The aim of this course is to expose students to the science of logic, that is, to the branch of philosophy concerned with the analysis of arguments. We will concern ourselves, first, with the recognition of arguments and with basic logical concepts, such as truth, validity, soundness, cogency, and strength. We will study informal fallacies so that students can easily recognize and diagnose the logical errors and rhetorical tricks of everyday life. We will then study categorical propositions and syllogisms, how to translate ordinary language statements into such propositions, and how to analyze the validity of these syllogisms. We will also study modern propositional logic. From deductive logic, we will turn to inductive logic and study basic probability theory and decision theory.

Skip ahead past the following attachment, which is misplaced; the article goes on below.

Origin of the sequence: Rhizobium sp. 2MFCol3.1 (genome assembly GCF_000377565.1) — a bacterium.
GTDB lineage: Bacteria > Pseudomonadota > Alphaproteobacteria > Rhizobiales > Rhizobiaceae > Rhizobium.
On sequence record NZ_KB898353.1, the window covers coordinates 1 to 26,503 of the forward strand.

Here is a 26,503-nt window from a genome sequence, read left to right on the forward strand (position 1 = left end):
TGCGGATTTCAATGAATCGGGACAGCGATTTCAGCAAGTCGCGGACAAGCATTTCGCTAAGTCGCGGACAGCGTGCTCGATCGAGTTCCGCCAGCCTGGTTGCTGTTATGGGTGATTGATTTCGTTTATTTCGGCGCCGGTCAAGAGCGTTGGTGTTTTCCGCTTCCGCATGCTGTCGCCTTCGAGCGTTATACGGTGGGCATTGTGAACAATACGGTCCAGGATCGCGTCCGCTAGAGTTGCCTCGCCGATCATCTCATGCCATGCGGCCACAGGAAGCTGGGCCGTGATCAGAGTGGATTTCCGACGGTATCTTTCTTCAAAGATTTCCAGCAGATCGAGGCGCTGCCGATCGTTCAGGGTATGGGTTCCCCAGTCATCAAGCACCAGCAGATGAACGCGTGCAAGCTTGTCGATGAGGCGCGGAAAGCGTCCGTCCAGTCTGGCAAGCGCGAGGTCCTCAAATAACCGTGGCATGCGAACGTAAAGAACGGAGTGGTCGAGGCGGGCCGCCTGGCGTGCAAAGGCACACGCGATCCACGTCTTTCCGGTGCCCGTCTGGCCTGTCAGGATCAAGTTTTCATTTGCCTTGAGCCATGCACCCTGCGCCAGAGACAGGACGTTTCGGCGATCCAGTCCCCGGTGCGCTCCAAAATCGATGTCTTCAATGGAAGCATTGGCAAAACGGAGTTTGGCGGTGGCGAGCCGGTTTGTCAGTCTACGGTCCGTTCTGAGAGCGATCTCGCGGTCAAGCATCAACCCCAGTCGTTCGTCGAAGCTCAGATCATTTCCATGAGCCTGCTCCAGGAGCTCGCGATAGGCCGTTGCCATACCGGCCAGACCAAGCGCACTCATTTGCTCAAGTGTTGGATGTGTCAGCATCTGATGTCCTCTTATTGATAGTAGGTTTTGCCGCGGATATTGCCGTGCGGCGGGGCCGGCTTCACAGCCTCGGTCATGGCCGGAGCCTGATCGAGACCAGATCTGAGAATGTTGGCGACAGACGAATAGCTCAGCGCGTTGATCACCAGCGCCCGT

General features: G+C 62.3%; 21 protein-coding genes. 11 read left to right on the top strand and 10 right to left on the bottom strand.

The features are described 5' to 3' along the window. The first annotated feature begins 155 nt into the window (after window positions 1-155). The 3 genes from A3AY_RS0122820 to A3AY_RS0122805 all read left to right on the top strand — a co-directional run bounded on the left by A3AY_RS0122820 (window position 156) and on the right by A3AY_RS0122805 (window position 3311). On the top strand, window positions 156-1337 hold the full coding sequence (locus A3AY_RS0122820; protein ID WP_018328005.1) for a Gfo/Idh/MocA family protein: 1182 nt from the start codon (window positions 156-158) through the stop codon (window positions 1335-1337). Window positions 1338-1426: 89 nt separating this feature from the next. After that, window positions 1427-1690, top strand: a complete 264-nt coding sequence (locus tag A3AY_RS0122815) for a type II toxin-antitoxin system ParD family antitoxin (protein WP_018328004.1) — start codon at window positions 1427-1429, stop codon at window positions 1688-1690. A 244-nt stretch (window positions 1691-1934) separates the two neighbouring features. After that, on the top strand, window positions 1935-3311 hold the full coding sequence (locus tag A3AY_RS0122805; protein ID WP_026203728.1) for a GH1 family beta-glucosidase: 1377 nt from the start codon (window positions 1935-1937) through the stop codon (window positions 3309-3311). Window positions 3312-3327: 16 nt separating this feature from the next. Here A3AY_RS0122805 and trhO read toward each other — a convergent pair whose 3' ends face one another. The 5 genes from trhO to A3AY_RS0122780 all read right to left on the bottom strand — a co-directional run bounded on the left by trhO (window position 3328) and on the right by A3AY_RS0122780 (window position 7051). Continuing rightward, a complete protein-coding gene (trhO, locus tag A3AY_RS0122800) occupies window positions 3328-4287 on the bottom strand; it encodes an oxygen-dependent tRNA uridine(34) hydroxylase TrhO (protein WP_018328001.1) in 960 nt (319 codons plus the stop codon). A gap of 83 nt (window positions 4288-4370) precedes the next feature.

By the end of the course, students should be able to express themselves more clearly and precisely. Students should also be able to identify good and bad arguments in various contexts. And they should be able to use logical and philosophical terms – such as ‘truth’, ‘validity’, ‘soundness’ – correctly and be able to drop the occasional term or phrase – such as ‘ignoratio elenchi’, ‘red herring’, ‘tu quoque’, ‘amphiboly’ – for maximum effect. More importantly, students should be able (i) to give formal demonstrations of the validity of deductive arguments, (ii) calculate probabilities and (iii) show, using a decision matrix, which actions or decisions are to be pursued in different cases.